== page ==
Have you ever heard of “Geocaching”? Not long into the 2008-2009 Great Recession, after John and I began full-timing, I left our fifth-wheel trailer with my dogs to go out for a walk. The wind was blowing gustily off the Pacific Ocean at fifteen to twenty miles per hour which made it pretty chilly even at a sunny sixty degrees. As I struggled to keep the dogs from wrapping their leashes around my legs, I spotted a middle-aged woman dressed in sweater and jeans examining our campground’s water meter cage.
After five minutes of getting wind lashed and picking up dog eliminations, I hurried back towards the bridge and noticed that the woman was then standing in a patch of dense ice plants. She pushed cascading succulents growing on a grayed wooden fence post to the side then peered into the space underneath. This is too odd I thought. I couldn’t help speaking.
“Nice afternoon?” I asked.
I must have looked confused as she immediately said, “Oh. Hi. I’m geocaching. It’s where you use GPS to go to a location to find something that’s been hidden.”
“Oh,” is all I could muster.
“People think it looks weird when they see you looking around.”
“What did you call it?” I asked.
“Geo. Like the world. Caching.” She spelled it out. “C-A-C-H-I-N-G.”
“Oh…” I said again as fascination began to take hold. “Well have fun.” I smiled and walked quickly away with Gingee and Dakota as I spelled caching quietly to myself.
After returning to The Jazz (our trailer), I sat down at my laptop and googled the new word. The first result was http://www.geocaching.com/ which turned out to be what was described as The Official Global GPS Cache Hunt Site. I clicked on the link and read:
“Geocaching is a high-tech treasure hunting game played throughout the world by adventure seekers equipped with GPS devices. The basic idea is to locate hidden containers, called geocaches, outdoors and then share your experiences online. Geocaching is enjoyed by people from all age groups, with a strong sense of community and support for the environment.”
Luckily for me, the woman, having found her geocache, stopped by The Jazz to show it to me. She introduced herself as “Oreo Pony” which was her geocaching name. She showed me what looked like a common industrial-sized metal bolt. But this bolt’s head screwed off to reveal a tiny scroll inside a hollowed-out cavity that had already been signed by numerous geocachers before Oreo Pony.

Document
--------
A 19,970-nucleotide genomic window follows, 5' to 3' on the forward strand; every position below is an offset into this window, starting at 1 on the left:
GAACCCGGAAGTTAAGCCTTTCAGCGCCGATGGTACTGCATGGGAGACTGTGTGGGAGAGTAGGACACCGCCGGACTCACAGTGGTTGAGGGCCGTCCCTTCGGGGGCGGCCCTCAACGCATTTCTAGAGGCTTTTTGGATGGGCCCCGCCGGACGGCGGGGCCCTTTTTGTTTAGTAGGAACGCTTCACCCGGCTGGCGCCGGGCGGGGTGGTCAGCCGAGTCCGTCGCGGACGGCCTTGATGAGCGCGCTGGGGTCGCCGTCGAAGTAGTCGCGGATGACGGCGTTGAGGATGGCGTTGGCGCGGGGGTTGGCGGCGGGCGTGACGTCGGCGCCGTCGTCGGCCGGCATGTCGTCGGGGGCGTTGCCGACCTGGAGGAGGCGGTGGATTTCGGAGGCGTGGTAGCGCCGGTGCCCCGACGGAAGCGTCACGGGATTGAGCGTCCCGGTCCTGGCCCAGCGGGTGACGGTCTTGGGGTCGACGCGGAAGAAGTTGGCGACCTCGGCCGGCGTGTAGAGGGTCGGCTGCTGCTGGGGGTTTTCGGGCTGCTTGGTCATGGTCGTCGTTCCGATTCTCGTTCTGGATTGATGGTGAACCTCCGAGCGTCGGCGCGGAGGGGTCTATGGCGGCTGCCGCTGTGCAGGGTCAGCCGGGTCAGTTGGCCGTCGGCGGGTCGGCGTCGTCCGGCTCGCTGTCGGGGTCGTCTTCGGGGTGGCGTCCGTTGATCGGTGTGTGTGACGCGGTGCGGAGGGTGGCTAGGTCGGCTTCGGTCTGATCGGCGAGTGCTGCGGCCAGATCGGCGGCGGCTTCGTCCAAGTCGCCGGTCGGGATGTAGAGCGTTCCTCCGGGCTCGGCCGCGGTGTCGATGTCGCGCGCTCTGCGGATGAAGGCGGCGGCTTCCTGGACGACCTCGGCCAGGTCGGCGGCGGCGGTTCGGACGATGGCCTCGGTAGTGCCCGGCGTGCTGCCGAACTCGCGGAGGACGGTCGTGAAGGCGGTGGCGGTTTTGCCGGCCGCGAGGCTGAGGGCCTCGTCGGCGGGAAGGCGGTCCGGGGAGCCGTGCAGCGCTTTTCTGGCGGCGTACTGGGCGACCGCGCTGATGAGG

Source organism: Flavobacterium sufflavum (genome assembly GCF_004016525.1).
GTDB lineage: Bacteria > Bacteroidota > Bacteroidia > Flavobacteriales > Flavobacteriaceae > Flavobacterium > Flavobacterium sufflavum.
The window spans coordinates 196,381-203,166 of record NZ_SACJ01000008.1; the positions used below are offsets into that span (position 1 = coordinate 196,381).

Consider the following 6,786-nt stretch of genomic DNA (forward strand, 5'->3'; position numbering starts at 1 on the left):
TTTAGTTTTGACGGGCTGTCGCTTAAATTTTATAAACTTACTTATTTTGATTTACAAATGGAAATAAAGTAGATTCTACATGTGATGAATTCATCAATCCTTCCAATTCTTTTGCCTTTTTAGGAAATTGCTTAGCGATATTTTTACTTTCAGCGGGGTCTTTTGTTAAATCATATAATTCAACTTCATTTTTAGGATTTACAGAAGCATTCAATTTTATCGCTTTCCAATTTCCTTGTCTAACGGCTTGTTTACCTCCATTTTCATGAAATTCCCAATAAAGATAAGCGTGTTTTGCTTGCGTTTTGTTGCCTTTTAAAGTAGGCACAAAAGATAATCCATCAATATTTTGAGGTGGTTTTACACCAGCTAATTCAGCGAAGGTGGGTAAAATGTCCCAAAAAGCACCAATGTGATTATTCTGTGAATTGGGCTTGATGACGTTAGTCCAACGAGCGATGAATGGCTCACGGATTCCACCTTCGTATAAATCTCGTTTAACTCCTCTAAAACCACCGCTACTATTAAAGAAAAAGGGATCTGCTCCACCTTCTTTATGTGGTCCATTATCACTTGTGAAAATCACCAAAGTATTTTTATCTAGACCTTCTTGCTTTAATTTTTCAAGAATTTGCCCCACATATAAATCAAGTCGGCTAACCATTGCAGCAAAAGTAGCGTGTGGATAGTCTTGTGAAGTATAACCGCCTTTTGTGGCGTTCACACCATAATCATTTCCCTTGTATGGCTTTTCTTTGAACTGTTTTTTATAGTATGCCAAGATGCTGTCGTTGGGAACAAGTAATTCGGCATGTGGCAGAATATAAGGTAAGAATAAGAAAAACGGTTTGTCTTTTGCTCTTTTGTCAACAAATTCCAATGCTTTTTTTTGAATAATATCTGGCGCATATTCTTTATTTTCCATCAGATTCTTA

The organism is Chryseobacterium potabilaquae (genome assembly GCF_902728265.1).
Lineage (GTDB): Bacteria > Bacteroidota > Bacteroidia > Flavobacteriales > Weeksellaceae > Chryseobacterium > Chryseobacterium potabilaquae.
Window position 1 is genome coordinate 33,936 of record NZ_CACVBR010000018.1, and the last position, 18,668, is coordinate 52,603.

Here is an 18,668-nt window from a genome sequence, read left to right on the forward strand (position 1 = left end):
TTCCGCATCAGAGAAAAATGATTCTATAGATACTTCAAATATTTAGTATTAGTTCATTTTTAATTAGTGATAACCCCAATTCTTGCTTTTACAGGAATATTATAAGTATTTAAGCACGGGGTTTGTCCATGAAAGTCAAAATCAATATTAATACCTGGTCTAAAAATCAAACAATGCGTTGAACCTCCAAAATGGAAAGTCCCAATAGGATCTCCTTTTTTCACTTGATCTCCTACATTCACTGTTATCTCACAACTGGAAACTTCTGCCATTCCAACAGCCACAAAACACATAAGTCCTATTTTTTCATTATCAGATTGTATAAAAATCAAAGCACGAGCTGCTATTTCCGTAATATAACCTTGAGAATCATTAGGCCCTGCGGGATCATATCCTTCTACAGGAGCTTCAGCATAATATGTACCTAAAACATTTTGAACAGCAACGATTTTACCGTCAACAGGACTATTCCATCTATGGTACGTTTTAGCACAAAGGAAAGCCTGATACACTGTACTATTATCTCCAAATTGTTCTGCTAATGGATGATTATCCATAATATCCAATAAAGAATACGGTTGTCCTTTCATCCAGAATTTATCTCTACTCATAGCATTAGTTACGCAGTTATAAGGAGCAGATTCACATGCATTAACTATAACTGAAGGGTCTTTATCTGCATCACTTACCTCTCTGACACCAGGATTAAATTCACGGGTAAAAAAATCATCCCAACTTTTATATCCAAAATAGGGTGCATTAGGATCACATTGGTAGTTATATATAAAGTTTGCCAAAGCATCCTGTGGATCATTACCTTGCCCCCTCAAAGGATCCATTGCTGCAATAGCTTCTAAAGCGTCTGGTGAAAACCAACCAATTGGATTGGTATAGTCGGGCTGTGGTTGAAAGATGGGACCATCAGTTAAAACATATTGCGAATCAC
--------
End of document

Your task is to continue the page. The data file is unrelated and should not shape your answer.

I was impressed with what obviously went into this treasure hunting game but I still did not see the connection to the environment. “How’s it connected to community?”
With that question, Oreo Pony walked me through the steps on the website. To narrow down to our specific location, out of the more than one million active geocaches around the world, I was directed to type in the Morro Bay postal code. To my amazement, we found that there were over six hundred active geocaches in the area. (This activity has been building for ten years according to Oreo Pony.)
This particular geocache was named “Beach Bum with a View” and was initially hidden in November of 2008 and had been last found twelve days earlier. I remained fascinated but still was not sure why this activity appealed to people with a strong sense of community and support for the environment. So I asked again.“But what’s the connection to the environment?”
“I’ve made over four hundred finds.” Oreo Pony went on to explain that the hunt had taken her to locations that she, as a life-long resident of Atascadero, would never have experienced otherwise. It forced her to look more in-depth at a place. “I’ve hidden seventy five myself.”
Oreo Pony directed me back to the computer. On the geocaching website, I clicked on Beach Bum with a View, it read:
“This Beach Bum has a great view of the Pacific Ocean, Morro Rock, and one more local Icon. Can you guess what it is?
“This has one of the best views up here. Plus, like a cache located in SLO (San Luis Obispo), if you come up here in the morning or in the evening, or anytime there is fog, you can hear some very interesting sounds nearby. Please share the view up here with some pictures and/or a description of what you see.
“Please rehide this cache in the same place you found it.”
By the end of our conversation, I was not sure that I wanted to geocache, but I had learned about a new activity that propelled people out into their environment. All they needed was a handheld GPS device, a treasure-seeking personality and access to the Geocache website. It is amazing what you can see if you stop long enough to really look. And it is amazing what you can learn if you stop long enough to listen.
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